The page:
The best bunk beds offer a little something for everyone: They save space, while providing a safe – and super fun – sleeping surface for kids. But while bunk beds used to mean two twin mattresses that were placed vertically, today’s bunk beds offer plenty of choices in terms of style, design, materials, and extras—like storage, slides, full stairs, and even treehouses.
“Parents love bunk beds because they save space and remind them of their childhood, and kids love bunk beds, because they’re fun,” says Daniel Ganjian, MD, a pediatrician at Providence Saint John’s Health Center in Santa Monica, California. “They can be safe, but there are certain guidelines I always tell parents,” he adds. (More on those at the bottom of this article.)
The right bunk bed for your family includes choosing the right size beds (do you prefer double or full mattresses?), weight capacity and style for your kids. And of course, you’ll want something that fits within your budget. We’ve researched the bestsellers on the market, relied on our expertise in the bedding category and turned to experts, such as Dr. Ganjian, to find the best bunk beds to fulfill your child’s bedroom decor dreams.
Best bunk bed overall
Classic style bunk bed with plenty of storage space
Best Spliurg bunk bed
This bed has a magical and smart design
Best value bunk bed
This bed is under $350
Best bunk bed for small rooms
Affordable and durable bed with low profile
Best bunk bed for toddlers
This bed has a child-friendly drawer
Best triple bunk bed
This bed has a room under it for a desk or lounge space
Best bunk bed twin over full
This sturdy bed saves a lot of space
The most fun bunk bed
This basement doubles as a play area
How to choose the best bunk beds
To choose the best bunk beds, we looked at the most popular bunk beds on the market and spoke to a pediatrician about safety concerns. Then we narrowed the field down based on parental ratings, security features, options, and added value. At Forbes, we’ve also tested and researched dozens of the best mattresses and beds, so we know your sleeping space well. Our parenting coverage includes baby and toddler furniture, including the best cribs, cribs, baby mattresses, toddler beds, and even beanbags.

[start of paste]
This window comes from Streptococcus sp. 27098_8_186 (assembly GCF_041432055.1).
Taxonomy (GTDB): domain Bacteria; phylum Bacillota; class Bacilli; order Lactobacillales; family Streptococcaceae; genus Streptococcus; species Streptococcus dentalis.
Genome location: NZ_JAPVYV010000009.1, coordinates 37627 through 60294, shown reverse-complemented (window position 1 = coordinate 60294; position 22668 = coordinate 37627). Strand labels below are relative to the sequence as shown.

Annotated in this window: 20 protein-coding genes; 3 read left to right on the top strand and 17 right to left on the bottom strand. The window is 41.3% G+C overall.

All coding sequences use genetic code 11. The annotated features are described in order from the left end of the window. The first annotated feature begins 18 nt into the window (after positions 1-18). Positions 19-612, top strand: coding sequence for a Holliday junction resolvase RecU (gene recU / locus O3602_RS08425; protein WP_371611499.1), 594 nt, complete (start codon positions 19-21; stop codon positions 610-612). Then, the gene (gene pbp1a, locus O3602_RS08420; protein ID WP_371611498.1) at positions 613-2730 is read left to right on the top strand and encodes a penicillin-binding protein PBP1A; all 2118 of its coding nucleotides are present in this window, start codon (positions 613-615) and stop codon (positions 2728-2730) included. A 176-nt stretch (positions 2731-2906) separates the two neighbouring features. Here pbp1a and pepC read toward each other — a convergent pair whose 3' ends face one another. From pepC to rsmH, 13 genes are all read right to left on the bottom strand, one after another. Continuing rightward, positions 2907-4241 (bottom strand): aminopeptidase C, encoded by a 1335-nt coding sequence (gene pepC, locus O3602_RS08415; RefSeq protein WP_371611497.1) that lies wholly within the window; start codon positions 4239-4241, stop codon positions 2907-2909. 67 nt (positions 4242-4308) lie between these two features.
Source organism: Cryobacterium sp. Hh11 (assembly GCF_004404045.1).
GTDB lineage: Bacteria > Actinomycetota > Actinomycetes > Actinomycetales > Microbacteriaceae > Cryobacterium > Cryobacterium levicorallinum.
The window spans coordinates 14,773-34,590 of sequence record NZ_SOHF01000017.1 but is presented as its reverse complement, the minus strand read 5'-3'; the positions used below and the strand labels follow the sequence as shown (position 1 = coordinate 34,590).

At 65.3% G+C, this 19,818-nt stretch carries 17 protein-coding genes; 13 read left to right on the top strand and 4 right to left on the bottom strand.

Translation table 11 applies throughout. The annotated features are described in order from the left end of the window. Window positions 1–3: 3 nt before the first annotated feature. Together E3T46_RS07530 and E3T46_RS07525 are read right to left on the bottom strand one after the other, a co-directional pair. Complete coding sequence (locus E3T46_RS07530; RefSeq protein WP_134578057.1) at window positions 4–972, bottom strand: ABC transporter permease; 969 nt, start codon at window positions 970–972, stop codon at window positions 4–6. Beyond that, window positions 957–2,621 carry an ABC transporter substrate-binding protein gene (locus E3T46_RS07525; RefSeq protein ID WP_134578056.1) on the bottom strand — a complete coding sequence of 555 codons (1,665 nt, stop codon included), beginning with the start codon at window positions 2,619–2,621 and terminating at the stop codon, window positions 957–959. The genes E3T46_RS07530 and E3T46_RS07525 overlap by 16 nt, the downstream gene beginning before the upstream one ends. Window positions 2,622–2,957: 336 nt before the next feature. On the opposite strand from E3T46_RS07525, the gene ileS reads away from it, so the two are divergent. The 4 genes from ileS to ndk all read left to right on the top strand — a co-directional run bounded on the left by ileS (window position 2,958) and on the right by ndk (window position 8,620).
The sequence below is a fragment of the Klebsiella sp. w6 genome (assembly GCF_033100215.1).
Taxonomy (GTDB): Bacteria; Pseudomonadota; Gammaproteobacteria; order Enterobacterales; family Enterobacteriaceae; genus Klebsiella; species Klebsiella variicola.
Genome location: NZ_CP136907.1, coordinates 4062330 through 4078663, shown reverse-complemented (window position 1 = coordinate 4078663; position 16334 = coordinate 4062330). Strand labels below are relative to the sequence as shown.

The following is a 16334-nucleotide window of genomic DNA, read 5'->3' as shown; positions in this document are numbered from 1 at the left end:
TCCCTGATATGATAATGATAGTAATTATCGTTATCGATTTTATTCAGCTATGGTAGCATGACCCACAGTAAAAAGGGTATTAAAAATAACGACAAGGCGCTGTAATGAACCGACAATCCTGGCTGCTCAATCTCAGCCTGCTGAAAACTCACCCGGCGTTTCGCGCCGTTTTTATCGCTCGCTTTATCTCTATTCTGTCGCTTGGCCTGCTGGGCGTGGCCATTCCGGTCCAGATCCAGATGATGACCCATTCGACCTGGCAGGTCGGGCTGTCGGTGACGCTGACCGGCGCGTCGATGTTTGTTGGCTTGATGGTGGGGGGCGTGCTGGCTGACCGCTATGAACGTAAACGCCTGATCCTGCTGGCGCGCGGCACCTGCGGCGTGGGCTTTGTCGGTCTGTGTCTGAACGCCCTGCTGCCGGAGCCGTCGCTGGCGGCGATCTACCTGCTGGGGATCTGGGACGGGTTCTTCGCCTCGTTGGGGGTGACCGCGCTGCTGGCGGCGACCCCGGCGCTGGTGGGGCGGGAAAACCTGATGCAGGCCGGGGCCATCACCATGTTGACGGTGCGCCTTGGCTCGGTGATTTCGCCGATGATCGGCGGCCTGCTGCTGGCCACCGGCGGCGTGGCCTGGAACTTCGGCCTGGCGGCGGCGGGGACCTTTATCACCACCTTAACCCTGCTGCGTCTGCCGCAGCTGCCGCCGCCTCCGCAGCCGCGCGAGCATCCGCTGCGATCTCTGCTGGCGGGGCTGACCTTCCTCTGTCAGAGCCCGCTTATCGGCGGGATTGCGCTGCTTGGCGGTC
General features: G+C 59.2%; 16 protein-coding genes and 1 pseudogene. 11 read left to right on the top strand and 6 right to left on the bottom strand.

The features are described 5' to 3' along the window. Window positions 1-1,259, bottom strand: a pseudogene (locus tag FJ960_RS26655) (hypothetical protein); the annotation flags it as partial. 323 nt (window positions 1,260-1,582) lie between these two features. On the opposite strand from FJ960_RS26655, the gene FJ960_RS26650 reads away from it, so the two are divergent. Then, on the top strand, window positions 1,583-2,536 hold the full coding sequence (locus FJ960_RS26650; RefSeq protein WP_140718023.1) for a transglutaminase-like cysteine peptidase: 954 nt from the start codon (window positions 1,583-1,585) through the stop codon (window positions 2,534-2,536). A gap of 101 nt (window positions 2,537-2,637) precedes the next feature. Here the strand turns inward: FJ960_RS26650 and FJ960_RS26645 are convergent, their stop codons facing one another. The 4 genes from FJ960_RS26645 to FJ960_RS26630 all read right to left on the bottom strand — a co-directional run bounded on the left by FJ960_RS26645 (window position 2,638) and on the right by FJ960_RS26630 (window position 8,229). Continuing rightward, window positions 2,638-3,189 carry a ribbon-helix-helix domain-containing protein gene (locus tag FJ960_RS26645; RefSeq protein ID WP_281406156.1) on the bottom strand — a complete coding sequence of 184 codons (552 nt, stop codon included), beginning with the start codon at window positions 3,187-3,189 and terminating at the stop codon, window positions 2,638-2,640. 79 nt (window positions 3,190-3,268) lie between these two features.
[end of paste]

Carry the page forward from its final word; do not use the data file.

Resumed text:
Are bunk beds safe for children?
In general, bunk beds are safe for children, says Ganjian. However, he says, it’s important to keep in mind that there is a risk of falling from an upper floor — especially with younger children.
Falls and injuries from bunk beds are not uncommon in children. Our Education Editor’s daughter took off her ladder in the middle of the night and broke her arm in first grade. One study found that 23,000 children ages 9 and younger were infected in bunk beds from 2001 to 2004 (almost 15,000 of these were under 6 years old).
What is the best age for a bunk bed?
The American Academy of Pediatrics (AAP) recommends that children under the age of 6 not be allowed to sleep on the upper floor. While young children can technically sleep in the basement, you want to make sure they can stay where they are and won’t wander upstairs (or on the ladder) when you’re not there to supervise. Therefore, it is really best to limit its use to children 6 years of age and older.
How do you make a bunk bed safer?
There are a few different things you can do. “Make sure everything fits properly,” says Ganjian. That is, the mattress should go to the side of the bed frame and leave no voids or gaps where children can hang or get stuck.
You will also need to make sure that your upper mattress does not raise the sleeping surface so high that the guardrail does not work. Bunk beds usually come with instructions on how thick the upper mattress should be in order to maintain the integrity of the railing.
The US Consumer Product Safety Commission (CPSC) regulates bunk beds, requires guardrails and sets certain design standards to reduce slips and falls, as well as setting standards for sharp edges, surface coatings, phthalates, and lead. It also states that “handrail tops must not be less than 5 inches above the top of the mattress,” to prevent children from rolling off the upper bed.
Janjian says that having a nightlight in the room is also a good idea to help guide kids who get up at night.
“I recommend placing the bed in the corner of the room,” he says. “This way, at least two sides of the bed are taken care of, for safety.”
Looking for a bunk bed with an easy-to-climb ladder or even stairs may also help reduce tripping.